>>>
>>> Because the Datasheet starts at 9pF, the math I used, assumes these
>>> numbers are added to 9pF.
>>> Because the datasheet shows the increments are in .5pF increments, the
>>> 430nF seems close.  The datasheet shows 9pF - 25pF and based on the
>>> programmer table, we could get close to 25pF by enabling all bits and
>>> adding 9pF, however the math doesn't quite hit 25pF.
>>>
>>> For what it's worth I needed around 11.5pF, and with this patch, the
>>> hardware engineer said our ppm went from around 70 ppm to around 4ppm.
>>
>> Did he measure what happens if you set the register according to the 0.5
>> pF interpretation? Does it improve? I understand the difference is
>> probably olwer than the noise, but who knows.
>>
>>>>> +
>>>>> +     /*
>>>>> +      * The datasheet states, the maximum capacitance is 25000,
>>>>> +      * but the programmer guide shows a max value is 22832,
>>>>> +      * so values higher values could overflow, so cap it.
>>>>> +      */
>>>>
>>>> The 22832 limit is if you assume 0.43 pF steps. Assuming 0.5 pF steps
>>>> leads to 25000. Now I am more confused than before.
>>>
>>> I agree.  It would be nice to get some clarification from Renesas.
>>
>> Definitely. Do you have access to some support from them?
> 
> Luca,
> 
> We reached out to  Renesas with the following questions:
> 
> 1)
> I'm seeing a discrepancy between the datasheet and programming guide
> we have for the Versaclock 6e in regard to the crystal load
> programming registers.  The datasheet for the 5P49V6965A000NLGI
> indicates a 9pF minimum with 0.5pF steps, while the programming guide
> says that the lower two register bits both add 0.43pF, which would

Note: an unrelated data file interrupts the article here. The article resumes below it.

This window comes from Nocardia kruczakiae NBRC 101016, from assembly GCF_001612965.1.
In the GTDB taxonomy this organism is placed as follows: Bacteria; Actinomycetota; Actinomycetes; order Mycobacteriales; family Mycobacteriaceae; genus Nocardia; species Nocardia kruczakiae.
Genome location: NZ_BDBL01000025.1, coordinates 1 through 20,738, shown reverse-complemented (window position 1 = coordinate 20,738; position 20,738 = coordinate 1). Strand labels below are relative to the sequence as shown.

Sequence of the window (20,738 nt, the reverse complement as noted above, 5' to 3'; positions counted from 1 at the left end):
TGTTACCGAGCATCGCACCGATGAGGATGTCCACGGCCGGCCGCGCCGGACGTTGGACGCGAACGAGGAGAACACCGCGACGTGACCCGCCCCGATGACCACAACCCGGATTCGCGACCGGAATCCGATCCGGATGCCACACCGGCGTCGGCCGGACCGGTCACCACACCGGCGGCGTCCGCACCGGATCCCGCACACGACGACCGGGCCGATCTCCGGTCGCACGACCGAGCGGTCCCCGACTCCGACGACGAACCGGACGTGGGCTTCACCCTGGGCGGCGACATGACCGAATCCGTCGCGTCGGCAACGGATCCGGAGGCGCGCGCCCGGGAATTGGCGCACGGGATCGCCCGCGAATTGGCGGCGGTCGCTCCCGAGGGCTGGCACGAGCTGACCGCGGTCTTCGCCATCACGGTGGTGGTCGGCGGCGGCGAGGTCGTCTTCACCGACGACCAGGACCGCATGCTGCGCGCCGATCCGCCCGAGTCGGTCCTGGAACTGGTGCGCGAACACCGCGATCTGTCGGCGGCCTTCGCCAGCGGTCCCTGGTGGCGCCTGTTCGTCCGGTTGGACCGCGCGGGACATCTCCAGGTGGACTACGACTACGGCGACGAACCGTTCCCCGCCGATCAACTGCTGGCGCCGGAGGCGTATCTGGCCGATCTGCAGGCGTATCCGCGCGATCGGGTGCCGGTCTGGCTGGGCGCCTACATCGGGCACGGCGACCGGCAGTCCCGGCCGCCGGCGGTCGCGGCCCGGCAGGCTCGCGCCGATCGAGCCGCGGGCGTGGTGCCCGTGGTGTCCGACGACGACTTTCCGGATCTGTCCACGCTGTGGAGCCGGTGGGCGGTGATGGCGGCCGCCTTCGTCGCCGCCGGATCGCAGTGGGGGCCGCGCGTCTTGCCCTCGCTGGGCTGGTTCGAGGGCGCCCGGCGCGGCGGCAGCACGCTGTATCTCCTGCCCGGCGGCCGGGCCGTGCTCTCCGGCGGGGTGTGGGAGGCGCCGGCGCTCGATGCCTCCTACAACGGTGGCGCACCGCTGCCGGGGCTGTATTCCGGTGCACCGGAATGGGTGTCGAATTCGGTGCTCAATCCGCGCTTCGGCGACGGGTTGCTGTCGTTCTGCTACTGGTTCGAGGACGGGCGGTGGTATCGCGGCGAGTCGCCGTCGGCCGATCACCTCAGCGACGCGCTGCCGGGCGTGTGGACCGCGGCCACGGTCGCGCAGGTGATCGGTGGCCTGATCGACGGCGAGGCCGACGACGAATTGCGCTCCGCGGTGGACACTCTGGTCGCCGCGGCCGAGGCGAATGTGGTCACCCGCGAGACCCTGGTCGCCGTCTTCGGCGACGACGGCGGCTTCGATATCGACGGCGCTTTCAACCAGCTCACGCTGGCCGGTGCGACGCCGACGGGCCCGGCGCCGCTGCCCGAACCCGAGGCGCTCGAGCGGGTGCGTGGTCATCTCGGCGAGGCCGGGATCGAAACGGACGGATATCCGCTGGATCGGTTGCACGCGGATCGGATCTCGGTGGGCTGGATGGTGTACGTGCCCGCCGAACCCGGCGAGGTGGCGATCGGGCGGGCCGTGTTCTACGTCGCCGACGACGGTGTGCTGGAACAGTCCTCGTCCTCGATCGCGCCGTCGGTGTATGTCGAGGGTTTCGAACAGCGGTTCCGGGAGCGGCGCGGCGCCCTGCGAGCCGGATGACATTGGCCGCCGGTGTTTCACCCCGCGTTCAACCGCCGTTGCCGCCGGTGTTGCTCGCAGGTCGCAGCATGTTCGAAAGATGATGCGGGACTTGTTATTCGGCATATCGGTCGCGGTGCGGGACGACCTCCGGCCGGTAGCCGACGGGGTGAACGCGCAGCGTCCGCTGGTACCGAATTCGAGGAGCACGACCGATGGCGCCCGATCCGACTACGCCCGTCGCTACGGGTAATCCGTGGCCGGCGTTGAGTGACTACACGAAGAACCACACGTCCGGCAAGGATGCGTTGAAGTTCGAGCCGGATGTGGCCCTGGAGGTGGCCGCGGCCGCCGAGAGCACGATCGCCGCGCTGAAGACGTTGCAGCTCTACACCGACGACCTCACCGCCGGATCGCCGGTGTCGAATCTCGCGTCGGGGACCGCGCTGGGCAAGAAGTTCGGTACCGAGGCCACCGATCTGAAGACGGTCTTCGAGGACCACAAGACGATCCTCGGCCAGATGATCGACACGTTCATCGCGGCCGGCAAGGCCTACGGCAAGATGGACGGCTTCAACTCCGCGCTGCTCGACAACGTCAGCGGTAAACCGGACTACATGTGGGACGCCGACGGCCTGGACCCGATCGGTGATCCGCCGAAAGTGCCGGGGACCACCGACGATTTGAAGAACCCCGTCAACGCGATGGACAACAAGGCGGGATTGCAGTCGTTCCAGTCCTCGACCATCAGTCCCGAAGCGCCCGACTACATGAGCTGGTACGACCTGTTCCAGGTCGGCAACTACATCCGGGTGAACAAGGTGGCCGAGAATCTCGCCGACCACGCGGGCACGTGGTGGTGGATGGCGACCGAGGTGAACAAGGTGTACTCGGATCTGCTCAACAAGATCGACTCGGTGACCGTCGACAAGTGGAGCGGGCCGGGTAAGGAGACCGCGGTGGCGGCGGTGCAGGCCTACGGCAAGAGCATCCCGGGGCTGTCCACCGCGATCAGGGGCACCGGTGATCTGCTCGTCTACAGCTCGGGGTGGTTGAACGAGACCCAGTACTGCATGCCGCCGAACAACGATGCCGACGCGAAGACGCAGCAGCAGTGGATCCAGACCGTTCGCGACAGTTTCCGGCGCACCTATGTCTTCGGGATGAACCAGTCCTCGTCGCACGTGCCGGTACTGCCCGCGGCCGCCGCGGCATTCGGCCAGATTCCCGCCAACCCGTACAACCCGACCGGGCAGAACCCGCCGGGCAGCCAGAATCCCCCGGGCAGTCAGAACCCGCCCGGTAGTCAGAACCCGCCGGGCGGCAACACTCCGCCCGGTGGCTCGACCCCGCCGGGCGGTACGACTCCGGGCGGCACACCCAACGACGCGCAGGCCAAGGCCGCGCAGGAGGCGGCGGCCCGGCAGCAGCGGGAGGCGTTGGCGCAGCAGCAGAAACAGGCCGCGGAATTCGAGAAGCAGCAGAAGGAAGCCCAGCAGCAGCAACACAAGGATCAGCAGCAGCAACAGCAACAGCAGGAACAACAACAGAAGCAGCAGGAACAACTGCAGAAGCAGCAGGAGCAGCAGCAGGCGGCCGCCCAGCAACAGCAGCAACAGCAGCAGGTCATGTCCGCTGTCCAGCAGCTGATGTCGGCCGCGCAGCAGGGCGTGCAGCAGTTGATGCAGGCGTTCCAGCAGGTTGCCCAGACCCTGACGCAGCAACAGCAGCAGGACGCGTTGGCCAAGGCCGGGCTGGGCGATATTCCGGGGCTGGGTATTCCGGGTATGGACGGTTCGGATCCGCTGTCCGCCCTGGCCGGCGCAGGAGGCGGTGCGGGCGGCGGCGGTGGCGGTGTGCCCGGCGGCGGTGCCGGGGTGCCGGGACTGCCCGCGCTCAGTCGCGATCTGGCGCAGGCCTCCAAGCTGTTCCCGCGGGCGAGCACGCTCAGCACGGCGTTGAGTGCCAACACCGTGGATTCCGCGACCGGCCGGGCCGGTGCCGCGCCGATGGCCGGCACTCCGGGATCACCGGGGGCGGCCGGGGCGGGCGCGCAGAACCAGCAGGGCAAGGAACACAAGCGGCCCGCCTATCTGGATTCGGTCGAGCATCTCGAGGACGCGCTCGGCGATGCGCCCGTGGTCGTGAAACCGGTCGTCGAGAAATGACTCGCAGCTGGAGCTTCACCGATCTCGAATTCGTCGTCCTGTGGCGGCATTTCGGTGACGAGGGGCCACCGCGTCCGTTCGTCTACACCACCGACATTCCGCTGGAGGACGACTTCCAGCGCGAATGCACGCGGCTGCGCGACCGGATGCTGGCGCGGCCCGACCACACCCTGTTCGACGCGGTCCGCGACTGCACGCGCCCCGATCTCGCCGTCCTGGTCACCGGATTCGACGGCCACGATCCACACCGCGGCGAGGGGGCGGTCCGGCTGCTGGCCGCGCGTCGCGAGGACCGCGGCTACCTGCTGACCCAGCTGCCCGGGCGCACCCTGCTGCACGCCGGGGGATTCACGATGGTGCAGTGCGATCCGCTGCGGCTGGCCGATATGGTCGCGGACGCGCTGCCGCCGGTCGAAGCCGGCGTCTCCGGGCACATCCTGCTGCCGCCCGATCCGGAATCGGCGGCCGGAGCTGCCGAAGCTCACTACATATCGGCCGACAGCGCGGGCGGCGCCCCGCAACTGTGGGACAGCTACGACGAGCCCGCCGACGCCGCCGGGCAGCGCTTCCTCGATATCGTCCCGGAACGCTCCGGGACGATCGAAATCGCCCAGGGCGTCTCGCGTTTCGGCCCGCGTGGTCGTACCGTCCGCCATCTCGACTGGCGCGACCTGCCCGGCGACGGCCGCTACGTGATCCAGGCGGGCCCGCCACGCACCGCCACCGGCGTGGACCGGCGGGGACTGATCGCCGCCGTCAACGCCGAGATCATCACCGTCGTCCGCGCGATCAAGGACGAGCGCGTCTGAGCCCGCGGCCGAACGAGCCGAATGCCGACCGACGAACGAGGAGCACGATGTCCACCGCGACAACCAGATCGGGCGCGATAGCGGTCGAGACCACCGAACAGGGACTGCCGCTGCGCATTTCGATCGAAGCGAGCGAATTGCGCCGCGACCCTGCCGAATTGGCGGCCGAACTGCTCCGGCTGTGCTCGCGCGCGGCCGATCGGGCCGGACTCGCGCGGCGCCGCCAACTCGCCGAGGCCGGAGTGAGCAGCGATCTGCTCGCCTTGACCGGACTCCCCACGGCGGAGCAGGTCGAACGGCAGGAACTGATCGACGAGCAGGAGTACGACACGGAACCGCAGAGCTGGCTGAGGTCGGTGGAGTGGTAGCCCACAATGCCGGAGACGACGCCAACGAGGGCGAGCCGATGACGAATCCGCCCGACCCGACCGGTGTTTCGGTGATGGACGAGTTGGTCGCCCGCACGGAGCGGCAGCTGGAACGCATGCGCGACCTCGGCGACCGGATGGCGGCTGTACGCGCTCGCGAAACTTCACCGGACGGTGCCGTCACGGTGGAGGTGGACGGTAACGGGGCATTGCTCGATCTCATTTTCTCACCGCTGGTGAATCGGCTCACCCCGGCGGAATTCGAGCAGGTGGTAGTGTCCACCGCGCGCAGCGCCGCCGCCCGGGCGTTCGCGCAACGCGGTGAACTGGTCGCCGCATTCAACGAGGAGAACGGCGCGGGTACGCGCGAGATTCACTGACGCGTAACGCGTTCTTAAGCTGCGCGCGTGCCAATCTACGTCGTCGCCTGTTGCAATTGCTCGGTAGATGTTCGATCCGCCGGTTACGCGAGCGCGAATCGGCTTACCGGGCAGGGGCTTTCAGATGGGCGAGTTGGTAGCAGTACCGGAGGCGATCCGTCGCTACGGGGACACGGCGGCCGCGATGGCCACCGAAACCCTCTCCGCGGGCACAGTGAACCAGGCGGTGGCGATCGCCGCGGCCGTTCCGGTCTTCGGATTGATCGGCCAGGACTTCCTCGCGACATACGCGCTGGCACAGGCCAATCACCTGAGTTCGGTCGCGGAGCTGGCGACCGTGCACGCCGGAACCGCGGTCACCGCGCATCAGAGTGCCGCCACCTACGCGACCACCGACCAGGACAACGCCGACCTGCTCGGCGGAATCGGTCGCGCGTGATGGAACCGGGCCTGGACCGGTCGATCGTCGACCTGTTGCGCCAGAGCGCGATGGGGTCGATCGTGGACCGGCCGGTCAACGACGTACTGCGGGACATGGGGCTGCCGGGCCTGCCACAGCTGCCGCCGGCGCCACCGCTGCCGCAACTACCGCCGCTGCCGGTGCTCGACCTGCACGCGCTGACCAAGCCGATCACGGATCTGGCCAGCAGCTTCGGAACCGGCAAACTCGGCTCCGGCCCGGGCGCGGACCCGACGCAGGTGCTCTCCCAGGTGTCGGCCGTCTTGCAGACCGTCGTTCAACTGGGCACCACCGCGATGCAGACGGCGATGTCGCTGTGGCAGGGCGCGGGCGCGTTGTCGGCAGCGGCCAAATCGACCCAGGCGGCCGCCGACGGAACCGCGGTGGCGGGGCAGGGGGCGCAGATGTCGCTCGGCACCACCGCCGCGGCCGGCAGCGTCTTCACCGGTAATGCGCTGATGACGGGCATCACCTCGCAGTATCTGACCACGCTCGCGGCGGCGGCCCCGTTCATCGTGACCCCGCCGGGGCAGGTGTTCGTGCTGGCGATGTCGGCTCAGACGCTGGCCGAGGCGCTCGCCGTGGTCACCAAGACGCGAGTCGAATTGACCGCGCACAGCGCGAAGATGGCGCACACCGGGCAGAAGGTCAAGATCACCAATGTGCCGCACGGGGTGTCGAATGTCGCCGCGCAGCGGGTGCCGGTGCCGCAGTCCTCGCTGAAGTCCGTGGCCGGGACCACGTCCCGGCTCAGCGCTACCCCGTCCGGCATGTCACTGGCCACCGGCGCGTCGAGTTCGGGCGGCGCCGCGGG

> make the equation:
> 
> Ci = 9pF + 0.43pF * XTAL[5:1] instead of
> Ci = 9pF + 0.5pF * XTAL[5:0] as is published in the datasheet.
> 
> 2)  The programming guide shows that the default setting is 01b, but
> the note says it's reserved, use D1 D0 = 00.  Can you confirm that we
> should set switch mode to 00 instead of the default 01?
> 
> And we got the following answers:
> 
> 1)
>      The first one with 0.43pF steps is the correct one. Ci = 9pF +
> 0.43pF * XTAL[5:1]
>      0.5pF steps was the design target.  When measuring actual
> silicon, we found 0.43pF steps.
> 
>      There are 6 bits reserved for the CL setting but bits 0 and 1
> have the same 0.43pF step.  So it is actually 5 bits with an extra LSB
> of 0.43pF.
> 
> 2)
>       Please use D1 D0 = 01.   The “00” is a typo…..

Great thing you got all those info from Renesas!

> 
> Based on the above response I think we should always assume XTAL bit 0
> is 0, and only use XTAL[5:1] which should make the math go easier,
> because the desired value in femtofarads would just be offset by 9000
> and divided by 430 and that value would be shifted 3 places instead fo
> two, and the  fixed-point math calculation can go away.
> 
> In addition to that, I would also need to make sure that D0 is set to
> 1, so instead of just writing the shifted XTAL value, I would also
> have to do a logic OR with 1 to set the low bit.
> 
> I talked with the hardware guys from work who also suggested that we
> always write the same value to X1 and X2, so I can remove the X1 and
> X2 references from the bindings.
> 
> Does that work for you?

Yes.

We are only losing the ability to set 9 + (0.43 * 32) pF using all bits.
I'm OK with that. Should it be needed in the future we can just add it
as a special case, maybe just add a comment saying that, like "XTAL[5:0]
= b111111 not supported".

-- 
Luca